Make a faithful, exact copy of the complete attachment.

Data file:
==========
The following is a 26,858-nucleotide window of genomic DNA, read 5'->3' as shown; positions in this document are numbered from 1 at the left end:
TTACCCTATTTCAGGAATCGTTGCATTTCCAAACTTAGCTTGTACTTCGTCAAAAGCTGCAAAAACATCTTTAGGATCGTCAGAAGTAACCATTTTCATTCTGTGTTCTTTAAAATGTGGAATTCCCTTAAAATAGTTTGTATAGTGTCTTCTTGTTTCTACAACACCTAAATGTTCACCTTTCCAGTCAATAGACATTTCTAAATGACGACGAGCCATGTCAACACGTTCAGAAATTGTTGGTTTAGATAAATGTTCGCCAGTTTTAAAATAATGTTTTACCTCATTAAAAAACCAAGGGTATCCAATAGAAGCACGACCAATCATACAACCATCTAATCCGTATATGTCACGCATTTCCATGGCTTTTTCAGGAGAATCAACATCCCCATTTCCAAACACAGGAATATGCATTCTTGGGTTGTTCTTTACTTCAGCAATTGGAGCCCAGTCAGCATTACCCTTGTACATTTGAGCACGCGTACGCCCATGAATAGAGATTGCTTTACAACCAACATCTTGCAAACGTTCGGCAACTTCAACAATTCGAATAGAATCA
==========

The following is a 26,858-nucleotide window of genomic DNA, read 5'->3' as shown; positions in this document are numbered from 1 at the left end:
TTACCCTATTTCAGGAATCGTTGCATTTCCAAACTTAGCTTGTACTTCGTCAAAAGCTGCAAAAACATCTTTAGGATCGTCAGAAGTAACCATTTTCATTCTGTGTTCTTTAAAATGTGGAATTCCCTTAAAATAGTTTGTATAGTGTCTTCTTGTTTCTACAACACCTAAATGTTCACCTTTCCAGTCAATAGACATTTCTAAATGACGACGAGCCATGTCAACACGTTCAGAAATTGTTGGTTTAGATAAATGTTCGCCAGTTTTAAAATAATGTTTTACCTCATTAAAAAACCAAGGGTATCCAATAGAAGCACGACCAATCATACAACCATCTAATCCGTATATGTCACGCATTTCCATGGCTTTTTCAGGAGAATCAACATCCCCATTTCCAAACACAGGAATATGCATTCTTGGGTTGTTCTTTACTTCAGCAATTGGAGCCCAGTCAGCATTACCCTTGTACATTTGAGCACGCGTACGCCCATGAATAGAGATTGCTTTACAACCAACATCTTGCAAACGTTCGGCAACTTCAACAATTCGAATAGAATCA